Four months ago, Jeudy helped launch the use of podcasts at UMMC’s Department of Diagnostic Radiology, which currently is creating only internal podcasts to supplement educational material for the residents. Plans are for the department to extend its efforts into the public domain with professional and public educational material.

“All of our noon lectures and Grand Round conferences are available digitally to residents, and our cardiothoracic section develops weekly cardiac imaging vignettes based on interesting CT and MR cases seen during the week,” Jeudy adds.

Supplementary functions for departmental use include as a reference of instructional techniques for new technologists to review when questions arise, or archiving important group meetings and conferences.

Johns Hopkins is working to use podcasts as “mini-consults” on faculty and departmental sites in which, for example, clinicians would discuss which patients are candidates for arthroscopic knee surgery, what they can expect, and what the possible complications are. “This will allow potential patients to actually hear the doctor speak before having a consult, so they already feel they know something about him or her, and are possibly more up to speed on the procedure,” Tracey says.

The medium also can be used for interactions with referring physicians. With the appropriate IT architecture, podcasting in a secure network can be a way of sending key images to referring clinicians. The same technique can be used to provide clinicians with consults on cases where a formal report is not requested.

3) Make the Process Easy. The more complicated it is to create and record each installment, the less likely it will be done in a consistent and timely manner. Keep recording simple, then create—and keep—a production schedule. Do the recording in a quiet office or private meeting room. Regularly check a list of resources, such as peer-reviewed journals, recent studies, federal regulatory sites, and news from medical meetings, to ensure the information is accurate and timely.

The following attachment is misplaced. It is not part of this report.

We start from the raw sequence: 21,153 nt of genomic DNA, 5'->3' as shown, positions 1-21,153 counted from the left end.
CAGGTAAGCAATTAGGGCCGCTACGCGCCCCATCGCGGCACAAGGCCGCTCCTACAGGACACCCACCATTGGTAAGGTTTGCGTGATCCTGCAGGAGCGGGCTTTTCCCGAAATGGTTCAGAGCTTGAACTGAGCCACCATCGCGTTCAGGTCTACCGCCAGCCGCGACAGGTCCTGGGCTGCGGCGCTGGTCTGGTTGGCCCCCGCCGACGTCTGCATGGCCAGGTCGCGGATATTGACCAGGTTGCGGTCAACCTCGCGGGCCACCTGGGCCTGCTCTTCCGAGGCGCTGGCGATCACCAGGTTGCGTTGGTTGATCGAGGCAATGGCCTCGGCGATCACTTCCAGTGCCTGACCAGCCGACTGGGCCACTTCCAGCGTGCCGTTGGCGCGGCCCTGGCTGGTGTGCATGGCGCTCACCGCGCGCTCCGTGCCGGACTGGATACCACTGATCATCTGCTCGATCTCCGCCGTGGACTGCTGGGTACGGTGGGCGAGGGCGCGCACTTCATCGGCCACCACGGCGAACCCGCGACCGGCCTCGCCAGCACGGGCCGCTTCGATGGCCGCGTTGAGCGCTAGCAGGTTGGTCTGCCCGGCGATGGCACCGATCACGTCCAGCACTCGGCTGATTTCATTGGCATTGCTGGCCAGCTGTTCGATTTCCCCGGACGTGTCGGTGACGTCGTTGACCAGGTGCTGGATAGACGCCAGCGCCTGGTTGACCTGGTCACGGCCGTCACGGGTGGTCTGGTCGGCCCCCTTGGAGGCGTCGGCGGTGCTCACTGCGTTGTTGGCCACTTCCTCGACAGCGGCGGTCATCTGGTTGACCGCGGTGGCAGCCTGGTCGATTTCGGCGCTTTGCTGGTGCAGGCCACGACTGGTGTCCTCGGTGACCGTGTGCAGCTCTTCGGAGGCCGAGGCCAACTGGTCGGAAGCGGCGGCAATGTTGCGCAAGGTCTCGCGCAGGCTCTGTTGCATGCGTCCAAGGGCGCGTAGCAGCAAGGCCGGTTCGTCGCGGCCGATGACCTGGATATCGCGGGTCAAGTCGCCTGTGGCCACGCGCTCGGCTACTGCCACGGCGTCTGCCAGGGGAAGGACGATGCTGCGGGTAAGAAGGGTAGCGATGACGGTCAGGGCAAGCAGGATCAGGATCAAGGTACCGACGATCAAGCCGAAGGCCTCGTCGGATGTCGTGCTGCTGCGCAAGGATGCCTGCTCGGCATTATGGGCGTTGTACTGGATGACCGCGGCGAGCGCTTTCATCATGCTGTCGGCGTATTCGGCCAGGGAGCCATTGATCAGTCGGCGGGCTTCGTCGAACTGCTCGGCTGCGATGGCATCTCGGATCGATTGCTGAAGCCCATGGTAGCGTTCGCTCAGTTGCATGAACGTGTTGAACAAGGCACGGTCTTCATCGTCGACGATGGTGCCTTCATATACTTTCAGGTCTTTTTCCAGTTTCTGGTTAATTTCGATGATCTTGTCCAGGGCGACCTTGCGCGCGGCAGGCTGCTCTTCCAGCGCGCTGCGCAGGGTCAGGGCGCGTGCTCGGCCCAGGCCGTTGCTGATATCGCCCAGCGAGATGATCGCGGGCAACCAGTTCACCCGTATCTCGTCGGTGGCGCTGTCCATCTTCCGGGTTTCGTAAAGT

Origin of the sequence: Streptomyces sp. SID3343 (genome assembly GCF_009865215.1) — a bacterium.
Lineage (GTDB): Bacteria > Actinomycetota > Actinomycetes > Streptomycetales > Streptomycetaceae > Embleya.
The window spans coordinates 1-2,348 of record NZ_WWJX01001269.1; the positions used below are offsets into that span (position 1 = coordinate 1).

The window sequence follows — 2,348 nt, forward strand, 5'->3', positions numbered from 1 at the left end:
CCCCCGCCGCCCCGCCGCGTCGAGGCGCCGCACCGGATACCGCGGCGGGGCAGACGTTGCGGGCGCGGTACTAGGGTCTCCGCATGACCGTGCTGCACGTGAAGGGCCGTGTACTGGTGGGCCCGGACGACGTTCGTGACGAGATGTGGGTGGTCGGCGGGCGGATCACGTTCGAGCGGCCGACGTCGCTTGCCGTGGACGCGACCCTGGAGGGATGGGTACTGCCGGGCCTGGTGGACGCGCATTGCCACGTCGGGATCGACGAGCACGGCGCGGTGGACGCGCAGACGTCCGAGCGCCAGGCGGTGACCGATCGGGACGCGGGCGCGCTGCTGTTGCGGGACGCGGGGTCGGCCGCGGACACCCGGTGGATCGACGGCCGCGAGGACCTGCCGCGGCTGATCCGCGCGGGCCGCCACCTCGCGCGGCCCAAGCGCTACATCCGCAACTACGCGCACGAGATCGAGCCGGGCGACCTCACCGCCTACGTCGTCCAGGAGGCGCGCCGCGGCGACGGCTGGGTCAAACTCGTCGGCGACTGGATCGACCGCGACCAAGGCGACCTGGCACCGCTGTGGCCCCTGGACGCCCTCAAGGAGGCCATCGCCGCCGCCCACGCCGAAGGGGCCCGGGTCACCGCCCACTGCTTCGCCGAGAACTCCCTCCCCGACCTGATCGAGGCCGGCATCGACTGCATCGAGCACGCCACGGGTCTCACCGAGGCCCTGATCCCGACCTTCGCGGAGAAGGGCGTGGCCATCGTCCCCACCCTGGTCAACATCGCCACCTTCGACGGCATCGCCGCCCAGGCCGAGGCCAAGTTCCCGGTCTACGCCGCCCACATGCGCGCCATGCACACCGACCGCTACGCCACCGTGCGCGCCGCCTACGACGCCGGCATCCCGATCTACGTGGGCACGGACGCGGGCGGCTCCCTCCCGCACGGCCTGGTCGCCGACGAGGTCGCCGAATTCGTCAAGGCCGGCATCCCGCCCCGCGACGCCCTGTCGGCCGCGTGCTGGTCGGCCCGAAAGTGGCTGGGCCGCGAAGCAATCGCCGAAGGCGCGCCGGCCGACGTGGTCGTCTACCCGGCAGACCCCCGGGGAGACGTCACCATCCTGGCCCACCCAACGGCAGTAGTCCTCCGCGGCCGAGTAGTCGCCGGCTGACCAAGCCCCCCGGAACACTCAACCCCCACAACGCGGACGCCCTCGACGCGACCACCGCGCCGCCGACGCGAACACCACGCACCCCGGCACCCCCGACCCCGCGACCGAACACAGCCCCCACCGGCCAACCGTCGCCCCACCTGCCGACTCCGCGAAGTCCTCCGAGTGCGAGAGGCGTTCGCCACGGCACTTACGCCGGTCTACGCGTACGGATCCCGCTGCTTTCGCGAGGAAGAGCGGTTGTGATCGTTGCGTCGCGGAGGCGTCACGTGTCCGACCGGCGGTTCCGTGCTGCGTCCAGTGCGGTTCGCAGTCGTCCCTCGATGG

4) Focus on Excellence. “I think one of the things that happens a lot with podcasts is that people don’t pay attention to the editing that they should,” Tracey notes, advising that recordings need to be high quality—avoid phone-in interviews—and editing should remove extraneous words and pauses. “Otherwise, it’s not going to sound professional, and that’s going to have a big impact on your credibility.”

Getting it right means that patients and clinicians have a new vehicle to receive information. “Your support staff can shift the burden of more repetitive tasks to a digital format, and you bask in the glory of your efficiency and digital savvy-ness,” Jeudy says. “The cool factor alone is worth a million.”

3T MR: You Have the Power, But What About the Patients?

By Dana Hinesly

A Florida imaging group offers tips for marketing a new 3T MRI service

Tim Allen’s Home Improvement character was not the only one in search of “more power.” Radiology departments and independent imaging centers alike are welcoming today’s faster, more powerful 3T MRI systems with open arms.

Of course, these mighty magnets come with a hefty price tag. Regardless of where it is delivered—to an established radiology department or a burgeoning imaging center—the 3T system pays for itself only if it stays busy. The first step in realizing a return on investment is letting people know that the magnet is on its way.

“I highly recommend advertising before the equipment arrives, at least 2 months, putting great emphasis on the improved magnet strength and how that equates to better diagnoses,” explains Stacy Hennis, public relations director for NSI Winter Park, Winter Park, Fla, an imaging group dedicated to providing neuroskeletal imaging and radiology services to Central Florida. “The more excitement you can generate beforehand, the better.”